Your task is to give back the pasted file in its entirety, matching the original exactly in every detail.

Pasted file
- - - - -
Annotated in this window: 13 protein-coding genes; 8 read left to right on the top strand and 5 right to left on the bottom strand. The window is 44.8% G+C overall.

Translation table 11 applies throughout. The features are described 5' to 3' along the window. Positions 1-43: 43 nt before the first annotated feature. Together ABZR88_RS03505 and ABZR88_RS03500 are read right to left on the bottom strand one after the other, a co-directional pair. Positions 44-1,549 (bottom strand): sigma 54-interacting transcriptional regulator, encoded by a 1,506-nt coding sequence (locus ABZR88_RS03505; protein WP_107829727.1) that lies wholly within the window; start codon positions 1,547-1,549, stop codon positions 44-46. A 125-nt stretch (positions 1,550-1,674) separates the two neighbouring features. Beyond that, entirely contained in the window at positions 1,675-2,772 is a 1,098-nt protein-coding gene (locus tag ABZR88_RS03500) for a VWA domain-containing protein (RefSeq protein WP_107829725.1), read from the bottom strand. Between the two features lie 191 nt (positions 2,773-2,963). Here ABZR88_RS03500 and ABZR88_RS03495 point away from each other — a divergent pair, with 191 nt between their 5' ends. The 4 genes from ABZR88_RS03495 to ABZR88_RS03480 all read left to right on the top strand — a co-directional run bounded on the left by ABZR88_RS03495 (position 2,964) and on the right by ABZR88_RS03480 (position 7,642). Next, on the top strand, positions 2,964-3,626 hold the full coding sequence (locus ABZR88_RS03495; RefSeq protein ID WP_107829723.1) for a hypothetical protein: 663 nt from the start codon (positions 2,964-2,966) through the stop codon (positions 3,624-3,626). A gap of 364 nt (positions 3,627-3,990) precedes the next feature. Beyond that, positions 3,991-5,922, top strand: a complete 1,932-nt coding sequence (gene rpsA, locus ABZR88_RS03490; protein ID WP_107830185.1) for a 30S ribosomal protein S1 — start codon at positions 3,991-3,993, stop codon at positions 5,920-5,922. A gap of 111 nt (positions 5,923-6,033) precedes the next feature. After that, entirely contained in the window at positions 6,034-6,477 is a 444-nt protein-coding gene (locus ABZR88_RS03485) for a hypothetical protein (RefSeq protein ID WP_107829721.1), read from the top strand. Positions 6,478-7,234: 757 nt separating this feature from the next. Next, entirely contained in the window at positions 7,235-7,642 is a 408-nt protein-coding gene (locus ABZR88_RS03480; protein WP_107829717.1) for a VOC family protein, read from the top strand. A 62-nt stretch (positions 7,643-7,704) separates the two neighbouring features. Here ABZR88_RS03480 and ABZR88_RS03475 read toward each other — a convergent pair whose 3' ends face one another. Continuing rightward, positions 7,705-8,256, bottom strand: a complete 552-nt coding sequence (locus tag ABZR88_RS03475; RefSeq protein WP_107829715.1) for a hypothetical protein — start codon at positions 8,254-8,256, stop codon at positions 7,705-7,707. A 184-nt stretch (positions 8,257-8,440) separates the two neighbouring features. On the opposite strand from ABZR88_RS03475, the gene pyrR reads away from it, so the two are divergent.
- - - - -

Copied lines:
Annotated in this window: 13 protein-coding genes; 8 read left to right on the top strand and 5 right to left on the bottom strand. The window is 44.8% G+C overall.

Translation table 11 applies throughout. The features are described 5' to 3' along the window. Positions 1-43: 43 nt before the first annotated feature. Together ABZR88_RS03505 and ABZR88_RS03500 are read right to left on the bottom strand one after the other, a co-directional pair. Positions 44-1,549 (bottom strand): sigma 54-interacting transcriptional regulator, encoded by a 1,506-nt coding sequence (locus ABZR88_RS03505; protein WP_107829727.1) that lies wholly within the window; start codon positions 1,547-1,549, stop codon positions 44-46. A 125-nt stretch (positions 1,550-1,674) separates the two neighbouring features. Beyond that, entirely contained in the window at positions 1,675-2,772 is a 1,098-nt protein-coding gene (locus tag ABZR88_RS03500) for a VWA domain-containing protein (RefSeq protein WP_107829725.1), read from the bottom strand. Between the two features lie 191 nt (positions 2,773-2,963). Here ABZR88_RS03500 and ABZR88_RS03495 point away from each other — a divergent pair, with 191 nt between their 5' ends. The 4 genes from ABZR88_RS03495 to ABZR88_RS03480 all read left to right on the top strand — a co-directional run bounded on the left by ABZR88_RS03495 (position 2,964) and on the right by ABZR88_RS03480 (position 7,642). Next, on the top strand, positions 2,964-3,626 hold the full coding sequence (locus ABZR88_RS03495; RefSeq protein ID WP_107829723.1) for a hypothetical protein: 663 nt from the start codon (positions 2,964-2,966) through the stop codon (positions 3,624-3,626). A gap of 364 nt (positions 3,627-3,990) precedes the next feature. Beyond that, positions 3,991-5,922, top strand: a complete 1,932-nt coding sequence (gene rpsA, locus ABZR88_RS03490; protein ID WP_107830185.1) for a 30S ribosomal protein S1 — start codon at positions 3,991-3,993, stop codon at positions 5,920-5,922. A gap of 111 nt (positions 5,923-6,033) precedes the next feature. After that, entirely contained in the window at positions 6,034-6,477 is a 444-nt protein-coding gene (locus ABZR88_RS03485) for a hypothetical protein (RefSeq protein ID WP_107829721.1), read from the top strand. Positions 6,478-7,234: 757 nt separating this feature from the next. Next, entirely contained in the window at positions 7,235-7,642 is a 408-nt protein-coding gene (locus ABZR88_RS03480; protein WP_107829717.1) for a VOC family protein, read from the top strand. A 62-nt stretch (positions 7,643-7,704) separates the two neighbouring features. Here ABZR88_RS03480 and ABZR88_RS03475 read toward each other — a convergent pair whose 3' ends face one another. Continuing rightward, positions 7,705-8,256, bottom strand: a complete 552-nt coding sequence (locus tag ABZR88_RS03475; RefSeq protein WP_107829715.1) for a hypothetical protein — start codon at positions 8,254-8,256, stop codon at positions 7,705-7,707. A 184-nt stretch (positions 8,257-8,440) separates the two neighbouring features. On the opposite strand from ABZR88_RS03475, the gene pyrR reads away from it, so the two are divergent.